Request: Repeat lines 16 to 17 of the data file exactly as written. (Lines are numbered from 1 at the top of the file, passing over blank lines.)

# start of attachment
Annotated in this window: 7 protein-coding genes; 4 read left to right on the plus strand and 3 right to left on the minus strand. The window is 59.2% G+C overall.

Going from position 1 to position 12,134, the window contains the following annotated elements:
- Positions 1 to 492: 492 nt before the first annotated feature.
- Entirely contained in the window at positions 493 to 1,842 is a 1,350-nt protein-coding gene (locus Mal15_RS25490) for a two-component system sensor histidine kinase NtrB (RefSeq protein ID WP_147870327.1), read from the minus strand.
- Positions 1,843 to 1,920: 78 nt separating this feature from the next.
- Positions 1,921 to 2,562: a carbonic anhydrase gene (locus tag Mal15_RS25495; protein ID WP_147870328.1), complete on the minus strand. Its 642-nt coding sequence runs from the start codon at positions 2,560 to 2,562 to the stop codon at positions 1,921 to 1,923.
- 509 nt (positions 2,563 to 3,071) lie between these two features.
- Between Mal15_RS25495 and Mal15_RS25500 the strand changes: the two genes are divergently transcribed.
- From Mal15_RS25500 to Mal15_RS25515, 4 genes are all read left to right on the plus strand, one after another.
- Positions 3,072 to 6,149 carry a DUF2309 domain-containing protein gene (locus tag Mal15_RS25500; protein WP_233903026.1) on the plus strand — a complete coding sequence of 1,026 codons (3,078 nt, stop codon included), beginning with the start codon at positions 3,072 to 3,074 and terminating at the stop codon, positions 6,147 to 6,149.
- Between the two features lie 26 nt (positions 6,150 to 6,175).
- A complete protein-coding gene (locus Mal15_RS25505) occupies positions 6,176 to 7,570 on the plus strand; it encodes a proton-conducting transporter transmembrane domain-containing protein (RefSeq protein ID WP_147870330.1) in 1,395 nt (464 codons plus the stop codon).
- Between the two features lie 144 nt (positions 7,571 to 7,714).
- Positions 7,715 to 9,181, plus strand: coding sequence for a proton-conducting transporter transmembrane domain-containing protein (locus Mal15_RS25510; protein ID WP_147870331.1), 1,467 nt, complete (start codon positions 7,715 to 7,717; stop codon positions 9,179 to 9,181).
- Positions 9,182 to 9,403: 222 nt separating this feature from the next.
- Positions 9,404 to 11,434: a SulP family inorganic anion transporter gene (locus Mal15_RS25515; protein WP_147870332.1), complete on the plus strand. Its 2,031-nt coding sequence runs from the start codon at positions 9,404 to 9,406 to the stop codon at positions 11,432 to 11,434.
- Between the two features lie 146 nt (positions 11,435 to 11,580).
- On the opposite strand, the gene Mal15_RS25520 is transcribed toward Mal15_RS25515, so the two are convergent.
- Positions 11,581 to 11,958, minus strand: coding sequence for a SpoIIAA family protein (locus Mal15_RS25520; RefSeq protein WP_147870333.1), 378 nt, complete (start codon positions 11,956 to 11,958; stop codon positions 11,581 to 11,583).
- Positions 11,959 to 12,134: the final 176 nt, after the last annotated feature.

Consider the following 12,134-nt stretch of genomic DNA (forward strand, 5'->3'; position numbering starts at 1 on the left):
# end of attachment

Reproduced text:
- Positions 9,404 to 11,434: a SulP family inorganic anion transporter gene (locus Mal15_RS25515; protein WP_147870332.1), complete on the plus strand. Its 2,031-nt coding sequence runs from the start codon at positions 9,404 to 9,406 to the stop codon at positions 11,432 to 11,434.
- Between the two features lie 146 nt (positions 11,435 to 11,580).